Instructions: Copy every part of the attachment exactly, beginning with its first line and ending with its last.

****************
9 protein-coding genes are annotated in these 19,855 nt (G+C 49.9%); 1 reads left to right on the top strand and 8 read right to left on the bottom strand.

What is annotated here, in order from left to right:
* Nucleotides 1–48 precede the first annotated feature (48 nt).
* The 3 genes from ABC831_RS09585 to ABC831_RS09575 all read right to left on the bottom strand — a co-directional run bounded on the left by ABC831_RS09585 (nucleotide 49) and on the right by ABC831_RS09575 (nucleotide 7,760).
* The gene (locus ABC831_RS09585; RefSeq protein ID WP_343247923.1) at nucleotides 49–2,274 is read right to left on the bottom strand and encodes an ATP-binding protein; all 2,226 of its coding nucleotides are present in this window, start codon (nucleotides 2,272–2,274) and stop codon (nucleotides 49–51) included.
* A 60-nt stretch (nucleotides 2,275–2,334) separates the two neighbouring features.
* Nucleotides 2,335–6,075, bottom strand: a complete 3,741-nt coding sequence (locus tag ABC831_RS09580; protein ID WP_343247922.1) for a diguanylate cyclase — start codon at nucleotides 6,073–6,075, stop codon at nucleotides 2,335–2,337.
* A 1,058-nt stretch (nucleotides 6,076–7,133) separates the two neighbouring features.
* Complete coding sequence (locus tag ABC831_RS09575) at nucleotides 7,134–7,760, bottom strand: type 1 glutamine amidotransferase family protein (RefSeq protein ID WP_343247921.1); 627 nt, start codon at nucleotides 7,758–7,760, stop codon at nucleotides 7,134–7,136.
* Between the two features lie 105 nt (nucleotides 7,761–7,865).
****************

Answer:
9 protein-coding genes are annotated in these 19,855 nt (G+C 49.9%); 1 reads left to right on the top strand and 8 read right to left on the bottom strand.

What is annotated here, in order from left to right:
* Nucleotides 1–48 precede the first annotated feature (48 nt).
* The 3 genes from ABC831_RS09585 to ABC831_RS09575 all read right to left on the bottom strand — a co-directional run bounded on the left by ABC831_RS09585 (nucleotide 49) and on the right by ABC831_RS09575 (nucleotide 7,760).
* The gene (locus ABC831_RS09585; RefSeq protein ID WP_343247923.1) at nucleotides 49–2,274 is read right to left on the bottom strand and encodes an ATP-binding protein; all 2,226 of its coding nucleotides are present in this window, start codon (nucleotides 2,272–2,274) and stop codon (nucleotides 49–51) included.
* A 60-nt stretch (nucleotides 2,275–2,334) separates the two neighbouring features.
* Nucleotides 2,335–6,075, bottom strand: a complete 3,741-nt coding sequence (locus tag ABC831_RS09580; protein ID WP_343247922.1) for a diguanylate cyclase — start codon at nucleotides 6,073–6,075, stop codon at nucleotides 2,335–2,337.
* A 1,058-nt stretch (nucleotides 6,076–7,133) separates the two neighbouring features.
* Complete coding sequence (locus tag ABC831_RS09575) at nucleotides 7,134–7,760, bottom strand: type 1 glutamine amidotransferase family protein (RefSeq protein ID WP_343247921.1); 627 nt, start codon at nucleotides 7,758–7,760, stop codon at nucleotides 7,134–7,136.
* Between the two features lie 105 nt (nucleotides 7,761–7,865).